eCommerce Insiders

The Battle for Same Day Delivery of Online Purchases

The fight between shopping online & vs. offline has been a matter of trade offs for consumers.

Want the best selection? Online.
Want to touch it first? Brick & mortar.
Want the best price? Online.
Want it today? Brick & mortar… uh… wait…

When FedEx was founded by Fred Smith in 1973, even the idea of overnight delivery was absurd.  Yet somehow, through logistical magic, they were able to keep their promise.

Overnight delivery is certainly the holy grail, but far too expensive for delivery of everyday online purchases.  Online shoppers have been very understanding that they can’t get their online purchases delivered by tomorrow.  Of course I won’t pay $20 to get my new Xbox delivered in a day. Three days is sufficient.

The biggest draw for Amazon Prime has been free 2-day shipping.  With Amazon Prime, I’m in the elite 2-day club.  It’s almost overnight!

Given this history, it’s almost absurd that any company would even attempt same day delivery for consumer goods — they haven’t even made overnight delivery cost-effective yet.  Yet that’s exactly what’s been happening.  Google and Amazon are currently duking it out with their field tests to provide same day delivery in urban areas.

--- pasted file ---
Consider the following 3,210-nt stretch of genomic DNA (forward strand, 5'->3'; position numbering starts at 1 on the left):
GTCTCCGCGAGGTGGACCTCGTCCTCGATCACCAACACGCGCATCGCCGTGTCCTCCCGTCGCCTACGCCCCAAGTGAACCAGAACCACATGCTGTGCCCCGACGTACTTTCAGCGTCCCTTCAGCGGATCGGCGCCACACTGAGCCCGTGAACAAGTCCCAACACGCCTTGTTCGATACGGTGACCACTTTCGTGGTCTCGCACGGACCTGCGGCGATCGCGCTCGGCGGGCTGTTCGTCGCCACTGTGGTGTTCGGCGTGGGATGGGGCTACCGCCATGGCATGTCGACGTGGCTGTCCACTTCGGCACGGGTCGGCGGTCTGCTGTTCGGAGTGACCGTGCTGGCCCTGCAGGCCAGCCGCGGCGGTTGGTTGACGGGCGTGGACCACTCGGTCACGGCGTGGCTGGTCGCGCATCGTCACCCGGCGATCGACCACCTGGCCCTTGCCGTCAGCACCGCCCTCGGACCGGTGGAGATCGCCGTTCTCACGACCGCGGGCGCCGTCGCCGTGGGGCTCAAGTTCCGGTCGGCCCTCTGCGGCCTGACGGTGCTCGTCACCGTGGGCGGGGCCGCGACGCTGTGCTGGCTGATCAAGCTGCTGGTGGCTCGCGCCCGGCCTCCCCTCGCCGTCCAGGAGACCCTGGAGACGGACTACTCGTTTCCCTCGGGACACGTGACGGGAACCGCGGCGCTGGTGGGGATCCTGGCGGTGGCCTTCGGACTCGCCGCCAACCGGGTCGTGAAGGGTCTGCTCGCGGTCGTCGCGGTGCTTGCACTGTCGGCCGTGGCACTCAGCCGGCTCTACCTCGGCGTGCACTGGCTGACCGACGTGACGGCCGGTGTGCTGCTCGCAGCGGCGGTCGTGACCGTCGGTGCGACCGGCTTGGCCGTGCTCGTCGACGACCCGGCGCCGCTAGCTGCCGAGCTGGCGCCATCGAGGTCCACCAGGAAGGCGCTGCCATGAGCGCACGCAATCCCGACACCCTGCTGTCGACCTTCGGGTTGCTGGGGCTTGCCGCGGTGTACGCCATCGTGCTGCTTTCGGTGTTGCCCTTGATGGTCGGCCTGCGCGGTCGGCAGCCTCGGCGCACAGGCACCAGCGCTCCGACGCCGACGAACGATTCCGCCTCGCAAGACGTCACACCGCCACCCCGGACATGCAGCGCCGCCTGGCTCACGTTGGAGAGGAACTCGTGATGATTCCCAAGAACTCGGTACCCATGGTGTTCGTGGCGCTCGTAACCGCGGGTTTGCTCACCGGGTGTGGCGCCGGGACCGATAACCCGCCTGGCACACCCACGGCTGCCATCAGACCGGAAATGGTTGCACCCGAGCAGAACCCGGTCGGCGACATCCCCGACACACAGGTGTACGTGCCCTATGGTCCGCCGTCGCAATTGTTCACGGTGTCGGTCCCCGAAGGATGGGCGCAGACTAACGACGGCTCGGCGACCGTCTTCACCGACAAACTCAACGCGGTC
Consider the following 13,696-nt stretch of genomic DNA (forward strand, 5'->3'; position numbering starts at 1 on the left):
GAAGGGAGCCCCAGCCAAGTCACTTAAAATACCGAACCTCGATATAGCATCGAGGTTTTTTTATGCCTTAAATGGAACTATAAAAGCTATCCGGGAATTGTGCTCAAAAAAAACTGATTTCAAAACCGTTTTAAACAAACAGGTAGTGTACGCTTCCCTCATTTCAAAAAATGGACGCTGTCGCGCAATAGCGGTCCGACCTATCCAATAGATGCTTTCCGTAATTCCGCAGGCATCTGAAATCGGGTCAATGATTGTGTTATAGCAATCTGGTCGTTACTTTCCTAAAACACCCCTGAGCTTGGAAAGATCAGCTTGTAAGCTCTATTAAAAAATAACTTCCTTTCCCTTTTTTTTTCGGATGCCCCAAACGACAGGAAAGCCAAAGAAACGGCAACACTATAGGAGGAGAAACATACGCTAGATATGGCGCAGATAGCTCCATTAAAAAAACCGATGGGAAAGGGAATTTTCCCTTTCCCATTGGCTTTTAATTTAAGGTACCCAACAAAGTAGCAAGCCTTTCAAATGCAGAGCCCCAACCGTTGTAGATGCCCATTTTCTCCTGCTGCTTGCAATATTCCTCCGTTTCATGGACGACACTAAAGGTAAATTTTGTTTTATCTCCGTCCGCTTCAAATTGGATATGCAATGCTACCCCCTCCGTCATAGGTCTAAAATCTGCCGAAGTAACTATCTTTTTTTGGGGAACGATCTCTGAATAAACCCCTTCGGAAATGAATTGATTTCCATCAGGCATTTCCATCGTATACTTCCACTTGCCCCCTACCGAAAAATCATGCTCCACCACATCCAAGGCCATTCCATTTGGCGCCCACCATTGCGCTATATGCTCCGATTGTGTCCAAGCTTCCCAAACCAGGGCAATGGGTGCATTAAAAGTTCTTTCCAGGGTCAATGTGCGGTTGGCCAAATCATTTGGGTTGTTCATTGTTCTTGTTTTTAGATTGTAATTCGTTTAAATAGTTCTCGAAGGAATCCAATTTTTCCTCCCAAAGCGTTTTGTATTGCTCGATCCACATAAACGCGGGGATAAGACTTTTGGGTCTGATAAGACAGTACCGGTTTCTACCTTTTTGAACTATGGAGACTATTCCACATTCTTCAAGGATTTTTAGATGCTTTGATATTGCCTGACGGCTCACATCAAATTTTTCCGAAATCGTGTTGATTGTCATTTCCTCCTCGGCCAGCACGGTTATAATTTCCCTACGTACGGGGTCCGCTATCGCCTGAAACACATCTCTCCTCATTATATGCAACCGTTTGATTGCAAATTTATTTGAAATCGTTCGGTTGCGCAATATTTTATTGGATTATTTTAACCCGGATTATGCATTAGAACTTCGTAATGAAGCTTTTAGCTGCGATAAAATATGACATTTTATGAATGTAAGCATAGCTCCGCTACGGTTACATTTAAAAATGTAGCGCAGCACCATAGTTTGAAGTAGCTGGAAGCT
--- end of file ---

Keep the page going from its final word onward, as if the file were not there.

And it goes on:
Google with their retail partnerships and Amazon with their regional warehouses are both perfectly positioned to give this a go.

This isn’t to say that online stores are about to get the advantage over brick & mortar stores. They’re just playing catch-up.  If online stores can perhaps perform the magic squeeze to deliver goods the same day, physical stores were born for this.

Major physical stores such as Wal-Mart already allow a seamless experience from online to offline.  You can purchase your set of towels online and then pick them up at your nearest store.  As reported in Wired, individual Wal-Mart stores now get credit for online purchases made in their area.

One of Google & Amazon’s tactics is to set up a local physical presence in their delivery schemes.  Google just purchased BufferBox and Amazon has their lockers.  Instead of delivering online purchases directly to your residence, they delivery to a secure location locally.

Just show up at a Radio Shack, Staples, or 7-11 to pick up your Amazon purchase.  To be clear, the Amazon Locker program isn’t being marketed as a tool for same day delivery — instead it is being positioned as a way for on-the-go professionals to conveniently pick up their packages.  Yet if their same day delivery push continues, you can bet they’ll employ this new infrastructure.

As you can see, the advantages are blurring between online & offline commerce.

What are smaller online retailers to do?  Work on your value proposition. You probably can’t compete with the big dogs on speed.  Also be on the lookout for services that can add value to your own shipping.

Chris Crompton

Chris Crompton is the Group Marketing Manager at ROI Revolution, a retail-focused digital marketing agency.


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